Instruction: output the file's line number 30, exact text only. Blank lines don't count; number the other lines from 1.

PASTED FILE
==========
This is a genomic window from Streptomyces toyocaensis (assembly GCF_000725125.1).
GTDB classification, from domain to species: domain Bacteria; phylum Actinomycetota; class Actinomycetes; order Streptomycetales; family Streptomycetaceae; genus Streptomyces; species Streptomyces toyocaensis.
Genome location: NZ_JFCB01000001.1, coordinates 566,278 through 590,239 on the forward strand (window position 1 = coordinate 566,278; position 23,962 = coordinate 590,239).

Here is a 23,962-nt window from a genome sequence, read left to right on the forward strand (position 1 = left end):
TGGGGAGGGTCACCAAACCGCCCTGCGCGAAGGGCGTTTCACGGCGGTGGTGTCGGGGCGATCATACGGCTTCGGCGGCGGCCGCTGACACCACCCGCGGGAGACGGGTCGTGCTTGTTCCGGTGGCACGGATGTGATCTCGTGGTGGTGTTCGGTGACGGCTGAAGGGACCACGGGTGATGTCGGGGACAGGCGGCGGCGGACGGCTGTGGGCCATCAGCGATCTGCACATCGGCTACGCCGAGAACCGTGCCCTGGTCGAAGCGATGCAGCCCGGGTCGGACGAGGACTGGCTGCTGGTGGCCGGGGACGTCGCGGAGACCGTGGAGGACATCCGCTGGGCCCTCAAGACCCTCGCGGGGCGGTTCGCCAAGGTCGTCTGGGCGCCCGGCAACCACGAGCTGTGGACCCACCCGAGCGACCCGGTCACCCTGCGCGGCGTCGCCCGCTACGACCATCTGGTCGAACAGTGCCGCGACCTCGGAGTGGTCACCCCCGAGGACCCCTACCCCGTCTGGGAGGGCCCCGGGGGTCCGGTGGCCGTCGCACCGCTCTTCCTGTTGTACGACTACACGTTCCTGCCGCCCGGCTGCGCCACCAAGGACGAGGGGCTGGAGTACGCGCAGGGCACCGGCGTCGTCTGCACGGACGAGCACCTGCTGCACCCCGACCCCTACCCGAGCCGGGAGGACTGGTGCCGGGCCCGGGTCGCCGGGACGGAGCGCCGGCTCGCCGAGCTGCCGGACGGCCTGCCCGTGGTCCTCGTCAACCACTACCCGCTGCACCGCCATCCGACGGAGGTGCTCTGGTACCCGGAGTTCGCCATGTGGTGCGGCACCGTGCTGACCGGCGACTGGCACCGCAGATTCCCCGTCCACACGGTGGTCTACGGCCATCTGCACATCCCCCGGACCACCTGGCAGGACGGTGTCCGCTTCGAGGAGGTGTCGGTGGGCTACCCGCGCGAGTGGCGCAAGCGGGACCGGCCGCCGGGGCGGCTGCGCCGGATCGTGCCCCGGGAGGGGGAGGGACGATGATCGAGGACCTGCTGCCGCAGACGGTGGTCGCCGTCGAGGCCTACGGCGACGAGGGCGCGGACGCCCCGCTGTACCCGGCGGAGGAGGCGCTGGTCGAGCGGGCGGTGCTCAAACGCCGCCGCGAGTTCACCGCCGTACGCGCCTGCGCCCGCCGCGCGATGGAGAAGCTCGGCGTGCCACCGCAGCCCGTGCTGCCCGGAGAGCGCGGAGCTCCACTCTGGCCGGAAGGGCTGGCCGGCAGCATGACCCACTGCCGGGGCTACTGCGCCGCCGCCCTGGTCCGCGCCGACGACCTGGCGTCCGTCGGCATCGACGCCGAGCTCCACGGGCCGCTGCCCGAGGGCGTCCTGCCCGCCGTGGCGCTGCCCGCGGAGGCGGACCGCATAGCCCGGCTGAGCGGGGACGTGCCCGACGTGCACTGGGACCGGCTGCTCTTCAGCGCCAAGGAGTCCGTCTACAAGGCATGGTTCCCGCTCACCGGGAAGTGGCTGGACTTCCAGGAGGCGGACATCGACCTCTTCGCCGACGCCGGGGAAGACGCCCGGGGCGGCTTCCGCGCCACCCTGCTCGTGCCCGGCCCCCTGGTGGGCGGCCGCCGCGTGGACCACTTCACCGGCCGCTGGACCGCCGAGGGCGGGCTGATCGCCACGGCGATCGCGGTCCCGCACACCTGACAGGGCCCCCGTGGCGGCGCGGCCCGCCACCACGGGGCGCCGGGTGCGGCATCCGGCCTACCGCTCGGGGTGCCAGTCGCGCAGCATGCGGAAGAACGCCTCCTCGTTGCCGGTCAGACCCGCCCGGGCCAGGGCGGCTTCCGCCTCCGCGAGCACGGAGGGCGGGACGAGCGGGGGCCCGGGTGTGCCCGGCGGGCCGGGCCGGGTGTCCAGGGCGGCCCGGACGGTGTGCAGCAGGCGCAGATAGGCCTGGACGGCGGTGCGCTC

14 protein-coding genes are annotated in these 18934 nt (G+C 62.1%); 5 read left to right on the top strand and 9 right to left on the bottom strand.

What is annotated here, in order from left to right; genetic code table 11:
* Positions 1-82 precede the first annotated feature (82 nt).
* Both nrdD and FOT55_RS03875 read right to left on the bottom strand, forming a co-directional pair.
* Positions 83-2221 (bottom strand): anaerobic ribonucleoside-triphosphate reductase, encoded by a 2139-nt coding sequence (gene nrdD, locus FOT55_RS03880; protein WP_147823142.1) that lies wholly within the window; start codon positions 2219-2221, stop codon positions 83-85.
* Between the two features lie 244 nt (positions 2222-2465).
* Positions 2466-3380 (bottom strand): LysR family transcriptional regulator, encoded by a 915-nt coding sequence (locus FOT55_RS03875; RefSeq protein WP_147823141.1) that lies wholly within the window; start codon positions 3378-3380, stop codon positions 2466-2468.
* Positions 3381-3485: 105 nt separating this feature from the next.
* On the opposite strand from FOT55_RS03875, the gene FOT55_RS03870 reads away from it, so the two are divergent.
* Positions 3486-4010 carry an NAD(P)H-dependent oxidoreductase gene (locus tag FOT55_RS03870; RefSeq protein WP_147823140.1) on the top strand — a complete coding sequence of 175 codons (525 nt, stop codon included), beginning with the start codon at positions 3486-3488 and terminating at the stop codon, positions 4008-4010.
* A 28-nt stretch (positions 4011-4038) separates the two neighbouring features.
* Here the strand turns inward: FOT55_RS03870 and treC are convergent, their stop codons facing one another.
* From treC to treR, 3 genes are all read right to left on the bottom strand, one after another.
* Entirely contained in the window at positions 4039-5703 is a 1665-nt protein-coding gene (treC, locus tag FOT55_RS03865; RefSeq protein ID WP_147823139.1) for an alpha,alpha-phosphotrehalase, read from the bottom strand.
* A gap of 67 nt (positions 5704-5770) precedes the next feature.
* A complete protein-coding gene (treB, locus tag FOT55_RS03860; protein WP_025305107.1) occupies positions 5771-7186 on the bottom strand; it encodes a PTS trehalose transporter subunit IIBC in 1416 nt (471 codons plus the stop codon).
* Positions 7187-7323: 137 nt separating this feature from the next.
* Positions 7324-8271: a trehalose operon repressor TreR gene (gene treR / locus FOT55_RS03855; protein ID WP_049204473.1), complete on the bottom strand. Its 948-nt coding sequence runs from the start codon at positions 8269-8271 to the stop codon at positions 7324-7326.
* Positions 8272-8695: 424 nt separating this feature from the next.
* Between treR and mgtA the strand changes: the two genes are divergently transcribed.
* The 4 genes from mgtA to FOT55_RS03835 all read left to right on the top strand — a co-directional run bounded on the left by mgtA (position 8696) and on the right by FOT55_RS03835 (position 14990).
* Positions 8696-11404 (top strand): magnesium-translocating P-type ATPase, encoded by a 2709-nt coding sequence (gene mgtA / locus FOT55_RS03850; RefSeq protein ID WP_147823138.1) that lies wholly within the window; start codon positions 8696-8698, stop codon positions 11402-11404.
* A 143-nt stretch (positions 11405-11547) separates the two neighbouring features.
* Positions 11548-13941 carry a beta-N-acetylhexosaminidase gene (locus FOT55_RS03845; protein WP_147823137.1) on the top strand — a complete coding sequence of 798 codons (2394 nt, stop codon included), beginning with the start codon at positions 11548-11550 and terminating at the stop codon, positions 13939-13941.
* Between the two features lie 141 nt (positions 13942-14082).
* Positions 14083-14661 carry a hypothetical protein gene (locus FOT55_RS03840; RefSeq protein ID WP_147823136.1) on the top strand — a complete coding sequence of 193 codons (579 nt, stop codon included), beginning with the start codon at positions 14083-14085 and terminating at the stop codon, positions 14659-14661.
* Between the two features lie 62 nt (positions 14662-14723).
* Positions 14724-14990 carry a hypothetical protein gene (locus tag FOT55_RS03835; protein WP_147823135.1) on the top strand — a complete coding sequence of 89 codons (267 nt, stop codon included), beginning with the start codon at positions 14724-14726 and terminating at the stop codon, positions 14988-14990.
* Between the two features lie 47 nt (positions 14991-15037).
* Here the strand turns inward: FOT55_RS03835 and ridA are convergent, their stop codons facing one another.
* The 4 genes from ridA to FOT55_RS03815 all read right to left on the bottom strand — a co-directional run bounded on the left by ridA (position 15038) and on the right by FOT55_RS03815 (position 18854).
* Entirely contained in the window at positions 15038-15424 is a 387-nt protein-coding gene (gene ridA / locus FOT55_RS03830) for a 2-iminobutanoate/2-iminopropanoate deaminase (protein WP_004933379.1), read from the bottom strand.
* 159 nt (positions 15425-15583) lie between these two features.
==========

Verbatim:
* Between the two features lie 141 nt (positions 13942-14082).